To further mitigate the impact of the economic downturn, additional cost savings actions are anticipated as we make our way through the coming fiscal year.

And with that, I’ll now pass the call back to Brian.

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Brian A. Napack, John Wiley & Sons, Inc. – President, CEO & Director [5]

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Thanks, John. For over 200 years, Wiley has navigated periods of uncertainty, operational discipline, fiscal prudence and strategic [oversight] and we will continue to do so through this one, too.

To recap today’s main messages, Wiley’s fourth quarter performance was adversely affected by the pandemic. We drove hard through the pandemic and ended ahead of our April 9 expectations, while continuing to generate good momentum in our key strategic areas. Our business is fundamentally strong and has reinforced a modest leverage and ample liquidity, but we do face near-term uncertainty in our markets due to COVID-19 and its economic impact. Nevertheless, long-term trends remain very favorable for our core businesses in peer-reviewed research, online education and corporate e-learning. Our strategic plans and investments are all focused in these areas, and we are carefully prioritizing the timing of our investments and accelerating our business optimization initiatives in response to COVID-19.

Finally, our near-term visibility is just too limited to provide specific guidance at this time.

Wiley is one of the most enduring companies in American history for a reason, our financial position, cash generation and business fundamentals remain solid. We have a long history of adapting to a challenging and changing world. And while today’s disruption across the globe presents challenges, our business, as always, remains essential to the global economy, our core strategies matched very well as the future markets needs. Stating the obvious, it’s been a difficult period for all. I wish you and your families good health and good luck as we continue to navigate through it. And once again, I want to thank our Wiley colleagues around the world for their incredible work and commitment, and for their remarkable accomplishments this quarter and this year. I’m grateful for the opportunity to work with such an extraordinary team.

With that, we welcome your comments and questions.

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Questions and Answers

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Operator [1]

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(Operator Instructions) Our first question comes from Daniel Moore with CJS Securities.

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Daniel Joseph Moore, CJS Securities, Inc. – MD of Research [2]

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I wanted to start with journal subscriptions. Can you give us a sense of where we stand today in terms of calendar ’20 versus calendar ’19, up or down by how much? And roughly what percentage of business is closed at this — to date?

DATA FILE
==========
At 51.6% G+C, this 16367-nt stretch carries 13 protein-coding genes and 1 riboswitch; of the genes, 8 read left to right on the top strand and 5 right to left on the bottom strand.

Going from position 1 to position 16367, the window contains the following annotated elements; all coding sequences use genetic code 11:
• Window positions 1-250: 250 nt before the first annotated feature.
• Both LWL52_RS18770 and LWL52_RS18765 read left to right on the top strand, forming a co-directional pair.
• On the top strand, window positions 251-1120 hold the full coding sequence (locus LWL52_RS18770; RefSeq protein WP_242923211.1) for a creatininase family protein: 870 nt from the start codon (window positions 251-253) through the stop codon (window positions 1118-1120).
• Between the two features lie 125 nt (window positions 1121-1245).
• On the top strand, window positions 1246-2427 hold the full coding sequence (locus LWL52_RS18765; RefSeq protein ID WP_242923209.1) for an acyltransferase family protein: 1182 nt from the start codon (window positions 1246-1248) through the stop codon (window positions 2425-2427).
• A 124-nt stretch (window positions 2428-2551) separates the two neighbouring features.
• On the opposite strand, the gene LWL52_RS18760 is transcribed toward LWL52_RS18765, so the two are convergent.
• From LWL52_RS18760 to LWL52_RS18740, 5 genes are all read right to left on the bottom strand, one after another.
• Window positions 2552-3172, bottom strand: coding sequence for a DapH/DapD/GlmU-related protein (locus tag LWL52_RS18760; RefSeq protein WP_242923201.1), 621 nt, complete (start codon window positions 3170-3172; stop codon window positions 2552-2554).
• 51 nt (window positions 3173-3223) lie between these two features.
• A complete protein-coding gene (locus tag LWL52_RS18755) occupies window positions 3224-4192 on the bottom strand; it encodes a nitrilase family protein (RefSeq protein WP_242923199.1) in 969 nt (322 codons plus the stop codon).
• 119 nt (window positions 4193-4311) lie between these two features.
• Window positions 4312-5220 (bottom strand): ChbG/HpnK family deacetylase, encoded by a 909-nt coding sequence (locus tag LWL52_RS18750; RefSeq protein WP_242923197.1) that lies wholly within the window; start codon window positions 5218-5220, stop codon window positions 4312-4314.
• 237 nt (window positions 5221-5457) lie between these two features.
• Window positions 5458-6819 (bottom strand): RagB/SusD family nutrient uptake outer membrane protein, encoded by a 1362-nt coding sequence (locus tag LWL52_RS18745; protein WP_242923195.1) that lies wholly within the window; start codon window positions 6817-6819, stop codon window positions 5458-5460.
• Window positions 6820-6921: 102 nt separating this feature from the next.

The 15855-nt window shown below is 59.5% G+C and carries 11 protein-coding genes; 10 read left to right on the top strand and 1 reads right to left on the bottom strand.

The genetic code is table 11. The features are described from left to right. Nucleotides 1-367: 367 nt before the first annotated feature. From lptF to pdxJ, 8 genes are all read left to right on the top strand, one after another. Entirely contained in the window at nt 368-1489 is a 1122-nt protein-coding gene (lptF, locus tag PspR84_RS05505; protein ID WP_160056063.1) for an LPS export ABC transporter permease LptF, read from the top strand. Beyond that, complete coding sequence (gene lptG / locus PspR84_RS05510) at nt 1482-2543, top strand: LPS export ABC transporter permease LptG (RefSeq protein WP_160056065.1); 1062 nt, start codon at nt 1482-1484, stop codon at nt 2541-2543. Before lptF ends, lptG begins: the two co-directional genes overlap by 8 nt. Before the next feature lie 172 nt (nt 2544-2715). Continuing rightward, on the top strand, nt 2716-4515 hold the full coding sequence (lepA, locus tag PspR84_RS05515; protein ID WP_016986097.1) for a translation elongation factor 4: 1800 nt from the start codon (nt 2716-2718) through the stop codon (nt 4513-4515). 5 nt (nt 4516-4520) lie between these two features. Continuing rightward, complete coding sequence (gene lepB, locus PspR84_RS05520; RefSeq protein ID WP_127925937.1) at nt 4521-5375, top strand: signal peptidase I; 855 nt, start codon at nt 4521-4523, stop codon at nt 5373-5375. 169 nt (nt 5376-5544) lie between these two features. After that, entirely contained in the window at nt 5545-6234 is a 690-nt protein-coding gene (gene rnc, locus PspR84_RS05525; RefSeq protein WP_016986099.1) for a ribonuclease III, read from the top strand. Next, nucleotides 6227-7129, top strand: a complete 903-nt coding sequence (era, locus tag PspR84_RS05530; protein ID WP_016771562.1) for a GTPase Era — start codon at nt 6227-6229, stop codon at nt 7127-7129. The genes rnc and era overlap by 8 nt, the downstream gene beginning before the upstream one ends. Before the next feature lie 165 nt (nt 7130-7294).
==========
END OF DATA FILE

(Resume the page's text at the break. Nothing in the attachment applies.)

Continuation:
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John A. Kritzmacher, John Wiley & Sons, Inc. – Executive VP of Operation, CFO & Interim CAO [3]

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Sure. I’ll take that, Brian. So with regard to subscriptions, Dan, as you know, we’ve got an evolving model where we are now entering into both pay-to-read and pay-to-publish models in some countries in Europe. So a direct comparison across 2 subscriptions signed versus prior year is a little bit different. But I would say in terms of our signing on business for this year, inclusive of both the mixed models and our subs agreements, we are even with prior year. We actually, as we noted in the comments earlier, made very good progress in April in closing additional agreements, and we expect to conclude most of our subscription agreements now during the balance of our first fiscal quarter. Again, this is all with regard to calendar year ’20. The calendar year ’21 subscription season gets underway in the September-October time frame.

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Daniel Joseph Moore, CJS Securities, Inc. – MD of Research [4]

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Understood, extremely helpful. And on that note, what are you hearing from your university journal customers at this point, obviously most, if not all, are under pretty extreme financial stress. What are maybe some of the dialogues and steps that you’re taking, whether it be temporary price concessions, volume discounts and then maybe eliminating noncore titles, just as they navigate through this interest — pretty unusual budget times? Any color there would be extremely helpful.

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Brian A. Napack, John Wiley & Sons, Inc. – President, CEO & Director [5]

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Absolutely. So as you said, we feel confident in the essential nature of our content, but you’re right to point out that universities and university budgets have been under pressure or will — or expected to be under pressure. We expect that to be evident as we go forward, really more about next year than this year. To date, we’ve been very close to our — very close to the market. Obviously, you would expect us to be. We’ve been speaking to them. We’ve closed a bunch of deals in the — during the COVID period. We saw no excessive price pressure during that period or (inaudible) as you might worry about.